Is Psychology Full of Undead Theories?
Science is embattled in a raging replication crisis, in which researchers are unable to reproduce a number of key findings. On the front lines of this conflict is psychology. In a 2015 review of 98 original psychology papers, just 36 percent of attempted replications returned significant results, whereas 97 percent of the original studies did.
"Don’t trust everything you read in the psychology literature," reporter Monya Baker warned. "In fact, two thirds of it should probably be distrusted."
How did psychology reach such a sorry state of affairs? Back in 2012, when the replication crisis was just beginning to gain prominence in the popular media, psychology professors Moritz Heene and Christopher Ferguson, respectively from Ludwig Maximilian University and Stetson University, offered a blunt, upsetting hypothesis: The field is sliding towards a state of being unfalsifiable, and its adherents either don't notice or don't seem to care.
Driving this trend is publication bias, where researchers publish only flashy or positive results. While this is undoubtedly present in almost every scientific field, in psychology, it may simply be business as usual. A 2010 study showed that 91.5 percent of results in psychology and psychiatry are positive, more than any other scientific field. Such an overwhelming presence of significant results evinces a situation where researchers and journals simply aren't publishing negative results, perhaps because they conflict with beloved theories, Heene and Ferguson suggest. Such a latent disregard for making facts known has slowly transformed psychology into a field where facts simply don't matter anymore.
"The aversion to the null and the persistence of publication bias and denial of the same, renders a situation in which psychological theories are virtually unkillable," Heene and Ferguson write. "Instead of rigid adherence to an objective process of replication and falsification, debates within psychology too easily degenerate into ideological snowball fights, the end result of which is to allow poor quality theories to survive indefinitely."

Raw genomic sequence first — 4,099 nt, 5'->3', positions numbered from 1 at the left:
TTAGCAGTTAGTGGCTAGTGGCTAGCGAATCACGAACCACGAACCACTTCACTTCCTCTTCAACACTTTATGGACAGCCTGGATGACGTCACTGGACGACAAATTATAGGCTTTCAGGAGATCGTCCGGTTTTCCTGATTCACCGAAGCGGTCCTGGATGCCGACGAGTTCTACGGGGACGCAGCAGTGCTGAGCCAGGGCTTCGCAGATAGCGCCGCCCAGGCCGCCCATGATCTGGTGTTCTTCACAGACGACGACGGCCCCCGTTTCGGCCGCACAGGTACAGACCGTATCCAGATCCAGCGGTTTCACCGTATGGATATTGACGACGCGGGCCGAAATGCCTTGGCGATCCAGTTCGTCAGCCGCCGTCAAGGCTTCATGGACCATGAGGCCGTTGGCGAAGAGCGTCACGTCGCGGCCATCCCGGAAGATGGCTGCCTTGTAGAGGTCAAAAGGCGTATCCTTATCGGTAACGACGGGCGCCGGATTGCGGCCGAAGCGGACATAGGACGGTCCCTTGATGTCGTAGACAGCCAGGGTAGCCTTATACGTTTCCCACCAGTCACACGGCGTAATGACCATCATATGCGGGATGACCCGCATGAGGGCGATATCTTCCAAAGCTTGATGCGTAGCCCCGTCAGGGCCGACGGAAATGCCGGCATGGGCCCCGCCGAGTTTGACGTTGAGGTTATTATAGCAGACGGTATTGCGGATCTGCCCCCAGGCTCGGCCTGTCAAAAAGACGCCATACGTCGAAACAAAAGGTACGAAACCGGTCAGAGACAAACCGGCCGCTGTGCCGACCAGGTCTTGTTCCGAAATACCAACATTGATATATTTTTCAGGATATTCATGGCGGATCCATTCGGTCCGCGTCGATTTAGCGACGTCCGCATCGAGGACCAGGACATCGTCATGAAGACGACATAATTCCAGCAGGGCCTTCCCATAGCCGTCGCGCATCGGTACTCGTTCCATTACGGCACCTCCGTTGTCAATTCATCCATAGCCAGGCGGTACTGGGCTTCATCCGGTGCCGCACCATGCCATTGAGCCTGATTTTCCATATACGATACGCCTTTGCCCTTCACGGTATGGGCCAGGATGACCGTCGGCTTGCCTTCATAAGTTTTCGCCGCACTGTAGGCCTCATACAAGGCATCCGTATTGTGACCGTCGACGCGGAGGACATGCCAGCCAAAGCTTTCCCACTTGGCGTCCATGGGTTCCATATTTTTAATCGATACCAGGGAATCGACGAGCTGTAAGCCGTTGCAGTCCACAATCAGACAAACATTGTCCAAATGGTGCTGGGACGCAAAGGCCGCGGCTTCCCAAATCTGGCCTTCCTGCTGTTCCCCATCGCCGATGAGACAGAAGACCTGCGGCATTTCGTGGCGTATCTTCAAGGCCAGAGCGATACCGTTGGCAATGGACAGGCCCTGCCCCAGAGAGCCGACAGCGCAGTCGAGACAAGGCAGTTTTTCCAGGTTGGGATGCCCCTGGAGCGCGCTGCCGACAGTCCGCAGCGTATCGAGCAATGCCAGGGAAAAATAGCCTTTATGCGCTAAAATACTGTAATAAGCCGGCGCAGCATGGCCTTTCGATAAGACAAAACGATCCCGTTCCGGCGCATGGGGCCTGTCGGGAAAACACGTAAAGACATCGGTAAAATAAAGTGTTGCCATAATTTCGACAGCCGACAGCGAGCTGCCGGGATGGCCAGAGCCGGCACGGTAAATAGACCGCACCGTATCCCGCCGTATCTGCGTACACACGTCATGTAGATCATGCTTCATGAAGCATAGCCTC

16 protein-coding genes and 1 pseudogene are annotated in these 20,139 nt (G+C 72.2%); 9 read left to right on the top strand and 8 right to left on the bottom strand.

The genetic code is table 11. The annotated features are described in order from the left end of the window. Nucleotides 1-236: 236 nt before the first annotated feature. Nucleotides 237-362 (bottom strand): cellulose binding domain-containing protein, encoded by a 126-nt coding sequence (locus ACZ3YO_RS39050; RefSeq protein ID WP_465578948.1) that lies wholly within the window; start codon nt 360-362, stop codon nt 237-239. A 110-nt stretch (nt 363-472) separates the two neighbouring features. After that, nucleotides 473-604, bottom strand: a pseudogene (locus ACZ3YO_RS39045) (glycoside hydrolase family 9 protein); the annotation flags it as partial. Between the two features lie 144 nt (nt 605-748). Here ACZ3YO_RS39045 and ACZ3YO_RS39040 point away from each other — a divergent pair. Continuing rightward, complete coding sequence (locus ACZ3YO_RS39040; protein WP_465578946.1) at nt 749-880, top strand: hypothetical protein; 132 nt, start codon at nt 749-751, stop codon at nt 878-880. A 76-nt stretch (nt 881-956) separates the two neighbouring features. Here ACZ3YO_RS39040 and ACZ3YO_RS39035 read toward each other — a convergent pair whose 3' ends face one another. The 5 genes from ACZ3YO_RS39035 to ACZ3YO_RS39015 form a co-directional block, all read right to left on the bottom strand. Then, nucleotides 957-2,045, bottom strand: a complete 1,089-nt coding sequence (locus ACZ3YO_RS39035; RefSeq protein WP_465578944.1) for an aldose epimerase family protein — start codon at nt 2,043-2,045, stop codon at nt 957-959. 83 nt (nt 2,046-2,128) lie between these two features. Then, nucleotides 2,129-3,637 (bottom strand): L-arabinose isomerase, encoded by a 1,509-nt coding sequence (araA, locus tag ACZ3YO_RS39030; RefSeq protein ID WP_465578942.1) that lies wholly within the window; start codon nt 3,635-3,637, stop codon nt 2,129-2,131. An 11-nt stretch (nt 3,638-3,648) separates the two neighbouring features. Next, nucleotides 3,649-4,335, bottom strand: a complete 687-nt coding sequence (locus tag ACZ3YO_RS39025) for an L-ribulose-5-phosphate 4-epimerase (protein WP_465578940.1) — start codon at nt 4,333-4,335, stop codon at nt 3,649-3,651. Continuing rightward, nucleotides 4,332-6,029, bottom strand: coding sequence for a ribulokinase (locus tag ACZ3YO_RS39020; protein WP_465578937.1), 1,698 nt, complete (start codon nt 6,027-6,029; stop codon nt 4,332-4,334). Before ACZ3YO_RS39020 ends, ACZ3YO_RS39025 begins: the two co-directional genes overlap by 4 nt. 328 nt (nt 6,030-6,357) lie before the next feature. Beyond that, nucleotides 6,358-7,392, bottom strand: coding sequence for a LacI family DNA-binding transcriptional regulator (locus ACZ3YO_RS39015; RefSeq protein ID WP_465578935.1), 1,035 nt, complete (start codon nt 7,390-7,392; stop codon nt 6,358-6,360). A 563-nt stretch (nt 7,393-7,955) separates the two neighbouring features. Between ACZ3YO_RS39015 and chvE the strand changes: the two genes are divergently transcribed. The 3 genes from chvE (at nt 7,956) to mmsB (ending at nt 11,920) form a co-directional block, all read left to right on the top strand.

They dubbed these "poor quality" theories "undead theories." Perhaps because they are politicized, enticing, or fodder for lucrative books, they simply aren't subjected to rigorous evaluation, and so they survive, seemingly forever, with hundreds of studies to back them up. But who knows how many unpublished studies may be out there, which reveal those theories' hollow innards?
"We suspect a good number of theories in popular use within psychology likely fit within this category; theories that explain better how scholars wish the world to be than how it actually is," Heene and Ferguson say.
Could social priming fall under this umbrella? What about ego depletion? Is the notion of contagious yawning no more than a hulking, rotten zombie? Recent rigorous failed replication attempts suggest all three could be theories from beyond the grave.
"Psychological science will benefit greatly from... ending the culture in which null results are aversely treated," Heene and Ferguson conclude. "Otherwise psychology risks never rising above being little more than opinions with numbers."